Open Bar: Mediation discards the troubled past in favor of a brighter future (column) | VailDaily.com

Open Bar: Mediation discards the troubled past in favor of a brighter future (column)

T.J. Voboril, Esq.
Open Bar

RKV Law Group

The freshness, the rawness, the obliviousness of youth protects our younger selves from the paralysis of reflection. There is simply not enough past on which to dwell, and the limitless possibilities unspooling each day are more than enough to keep a kid occupied.

Spritely as I may seem and feel, the gray hairs are beginning to creep in slowly and, with them, the stock taking that plagues a putative adult. This requires a tour through my personal history: the choices, the foibles, the happenstances that brought me to this time, this place, with these people. I am lucky that I am thrilled to be in this spot, but even were I not, that past is simply irrelevant to how my life unfolds from here.

This is not because those 36 years are useless, that the events that transpired within them do not have deep meaning for me. It is just that my past is immutable; dwelling on how I may have done things differently will do me no functional good.

I can give glancing study as a guidepost to how to avoid certain pitfalls, sure enough. But, given the capricious nature of life, I only have so much control. I believe it a better use of my mental resources to plot, to dream, to adventure with the time that I have in front of me. I do not want to be a self-historian, gathering dust as I sift through the tomes of my heretofore existence.

It is no secret that I believe the process of mediation to be far superior to that of litigation. Given my views of the utility of the past, this makes perfect sense. A lawsuit, by its very nature, evaluates past actions and then crafts a remedy to address an adjudicated wrongdoing that may or may not actually be wrong. Other than lip service as to deterrence, it has little positive effect on future actions, feelings or relationships. Indeed, the damage caused by the litigation process itself, for victor and vanquished, can have long-lasting negative impacts.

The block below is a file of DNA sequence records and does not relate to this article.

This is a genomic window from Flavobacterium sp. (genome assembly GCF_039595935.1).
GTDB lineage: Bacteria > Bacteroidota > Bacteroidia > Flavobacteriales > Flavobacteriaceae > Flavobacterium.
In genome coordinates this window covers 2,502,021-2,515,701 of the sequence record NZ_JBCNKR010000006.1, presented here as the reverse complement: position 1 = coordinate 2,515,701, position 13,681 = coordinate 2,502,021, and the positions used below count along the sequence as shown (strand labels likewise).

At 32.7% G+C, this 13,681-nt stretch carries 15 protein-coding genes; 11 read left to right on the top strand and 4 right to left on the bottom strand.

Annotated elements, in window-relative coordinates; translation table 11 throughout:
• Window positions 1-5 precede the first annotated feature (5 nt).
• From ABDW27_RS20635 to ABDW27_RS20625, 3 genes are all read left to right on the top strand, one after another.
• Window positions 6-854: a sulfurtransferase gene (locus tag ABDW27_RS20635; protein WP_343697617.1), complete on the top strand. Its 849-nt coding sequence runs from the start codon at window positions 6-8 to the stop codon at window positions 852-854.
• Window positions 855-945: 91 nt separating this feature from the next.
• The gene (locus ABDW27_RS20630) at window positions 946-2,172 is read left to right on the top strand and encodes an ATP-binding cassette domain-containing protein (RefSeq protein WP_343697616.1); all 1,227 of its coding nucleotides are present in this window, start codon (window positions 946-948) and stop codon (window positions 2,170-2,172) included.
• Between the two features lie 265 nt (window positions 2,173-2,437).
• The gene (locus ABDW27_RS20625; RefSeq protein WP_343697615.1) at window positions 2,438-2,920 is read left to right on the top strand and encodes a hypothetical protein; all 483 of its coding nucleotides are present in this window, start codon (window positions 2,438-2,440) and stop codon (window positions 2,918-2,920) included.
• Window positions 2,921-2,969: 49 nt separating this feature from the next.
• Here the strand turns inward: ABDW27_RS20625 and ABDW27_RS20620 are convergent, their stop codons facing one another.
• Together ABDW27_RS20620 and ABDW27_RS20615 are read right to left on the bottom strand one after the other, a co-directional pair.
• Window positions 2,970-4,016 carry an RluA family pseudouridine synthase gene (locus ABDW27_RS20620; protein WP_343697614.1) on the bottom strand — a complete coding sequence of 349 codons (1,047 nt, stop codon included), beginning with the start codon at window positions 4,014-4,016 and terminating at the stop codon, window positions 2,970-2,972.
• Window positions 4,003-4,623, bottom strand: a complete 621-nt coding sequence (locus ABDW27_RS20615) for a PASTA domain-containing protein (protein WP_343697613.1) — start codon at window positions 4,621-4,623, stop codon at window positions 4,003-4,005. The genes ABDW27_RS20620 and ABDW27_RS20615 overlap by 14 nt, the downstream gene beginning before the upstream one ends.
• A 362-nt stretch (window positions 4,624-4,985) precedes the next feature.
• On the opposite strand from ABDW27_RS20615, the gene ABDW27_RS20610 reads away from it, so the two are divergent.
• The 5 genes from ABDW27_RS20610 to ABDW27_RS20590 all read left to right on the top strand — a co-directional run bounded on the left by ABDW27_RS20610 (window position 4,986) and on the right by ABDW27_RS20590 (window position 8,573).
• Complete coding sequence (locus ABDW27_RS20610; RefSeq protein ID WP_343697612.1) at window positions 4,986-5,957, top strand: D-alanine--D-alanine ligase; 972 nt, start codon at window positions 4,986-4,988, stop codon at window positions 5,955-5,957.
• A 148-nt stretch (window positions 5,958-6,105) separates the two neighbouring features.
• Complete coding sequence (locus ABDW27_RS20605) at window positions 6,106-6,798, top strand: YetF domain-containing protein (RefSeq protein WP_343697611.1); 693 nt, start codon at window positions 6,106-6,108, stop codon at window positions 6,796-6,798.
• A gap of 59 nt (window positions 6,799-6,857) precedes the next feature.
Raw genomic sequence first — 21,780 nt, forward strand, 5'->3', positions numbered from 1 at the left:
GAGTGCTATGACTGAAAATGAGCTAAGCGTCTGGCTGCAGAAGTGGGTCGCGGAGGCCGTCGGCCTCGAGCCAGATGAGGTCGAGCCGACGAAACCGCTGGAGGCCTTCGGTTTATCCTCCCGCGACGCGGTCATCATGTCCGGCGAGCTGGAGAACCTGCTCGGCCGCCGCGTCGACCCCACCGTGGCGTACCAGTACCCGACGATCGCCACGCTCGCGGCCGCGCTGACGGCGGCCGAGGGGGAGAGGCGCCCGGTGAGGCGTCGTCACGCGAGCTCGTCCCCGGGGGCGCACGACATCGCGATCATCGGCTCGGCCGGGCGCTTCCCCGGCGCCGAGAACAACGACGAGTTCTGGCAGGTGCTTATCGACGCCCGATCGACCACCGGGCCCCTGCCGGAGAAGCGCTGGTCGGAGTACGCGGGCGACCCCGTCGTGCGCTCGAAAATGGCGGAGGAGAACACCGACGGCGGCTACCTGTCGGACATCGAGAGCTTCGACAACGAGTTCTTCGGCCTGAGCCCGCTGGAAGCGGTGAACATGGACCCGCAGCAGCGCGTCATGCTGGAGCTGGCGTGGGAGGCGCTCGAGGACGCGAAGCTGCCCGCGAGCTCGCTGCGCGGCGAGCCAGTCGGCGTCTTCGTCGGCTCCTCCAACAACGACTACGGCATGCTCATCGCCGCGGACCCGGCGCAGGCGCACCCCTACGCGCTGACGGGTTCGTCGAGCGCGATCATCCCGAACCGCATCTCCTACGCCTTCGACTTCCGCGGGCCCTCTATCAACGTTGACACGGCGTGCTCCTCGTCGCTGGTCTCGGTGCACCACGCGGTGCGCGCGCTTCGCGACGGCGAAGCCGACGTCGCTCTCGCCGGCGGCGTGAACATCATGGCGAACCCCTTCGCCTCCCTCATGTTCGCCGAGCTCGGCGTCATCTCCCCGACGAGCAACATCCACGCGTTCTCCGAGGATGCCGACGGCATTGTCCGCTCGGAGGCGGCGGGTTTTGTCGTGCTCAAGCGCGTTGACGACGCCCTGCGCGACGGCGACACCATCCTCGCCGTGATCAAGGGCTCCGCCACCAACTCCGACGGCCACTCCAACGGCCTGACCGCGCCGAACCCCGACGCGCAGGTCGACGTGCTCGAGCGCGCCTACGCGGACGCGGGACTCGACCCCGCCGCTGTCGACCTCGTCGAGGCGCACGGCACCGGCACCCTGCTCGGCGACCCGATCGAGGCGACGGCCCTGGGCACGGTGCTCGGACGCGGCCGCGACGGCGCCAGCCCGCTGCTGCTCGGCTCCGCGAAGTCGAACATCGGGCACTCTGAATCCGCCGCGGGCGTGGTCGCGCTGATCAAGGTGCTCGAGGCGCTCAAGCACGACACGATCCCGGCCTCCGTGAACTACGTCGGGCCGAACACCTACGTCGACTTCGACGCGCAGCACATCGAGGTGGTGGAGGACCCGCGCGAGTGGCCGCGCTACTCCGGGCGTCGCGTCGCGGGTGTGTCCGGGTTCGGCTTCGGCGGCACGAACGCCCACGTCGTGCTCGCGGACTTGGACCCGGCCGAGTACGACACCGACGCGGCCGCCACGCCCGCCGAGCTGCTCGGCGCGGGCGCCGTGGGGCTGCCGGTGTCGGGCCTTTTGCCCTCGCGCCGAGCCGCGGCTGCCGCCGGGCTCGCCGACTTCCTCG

Mediation recognizes the flawed nature of humanity, acknowledges that mistakes can be made on all sides of a dispute. From this threshold, the troubled past is discarded in favor of exerting all energies, in concentrating all efforts on the difficult business of creating a brighter, friendlier, happier future for its participants. What happened before is relevant only insomuch as it creates a narrative pathway for solutions.

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When a mediating party cannot let go of the past, is stuck in a vortex of blame, anger and retribution, it makes the process extraordinarily difficult, if not impossible. But, because mediation is, if nothing else, a catharsis, it provides an amazing venue to process the past and then burn it as readily as kindling.

Those reluctant to forgive past transgressions are not lost causes for the mediator. They may be challenging, but they are also opportunities. Perhaps the best part of being a mediator is revealing to the skeptic a vision of the future in which he/she can find peace.

Allowing the future to be your focus means that each day is a fresh start, a new opportunity to do better, a clean slate. Let's do our society and ourselves a massive favor and embark upon a tomorrow devoid of the weight of yesterday.

T.J. Voboril is a partner at Reynolds, Kalamaya & Voboril LLC, a local law firm, and the owner-mediator at Voice of Reason Dispute Resolution. For more information, contact Voboril at 970-306-6456 or tj@rkvlaw.com or visit http://www.rkvlaw.com.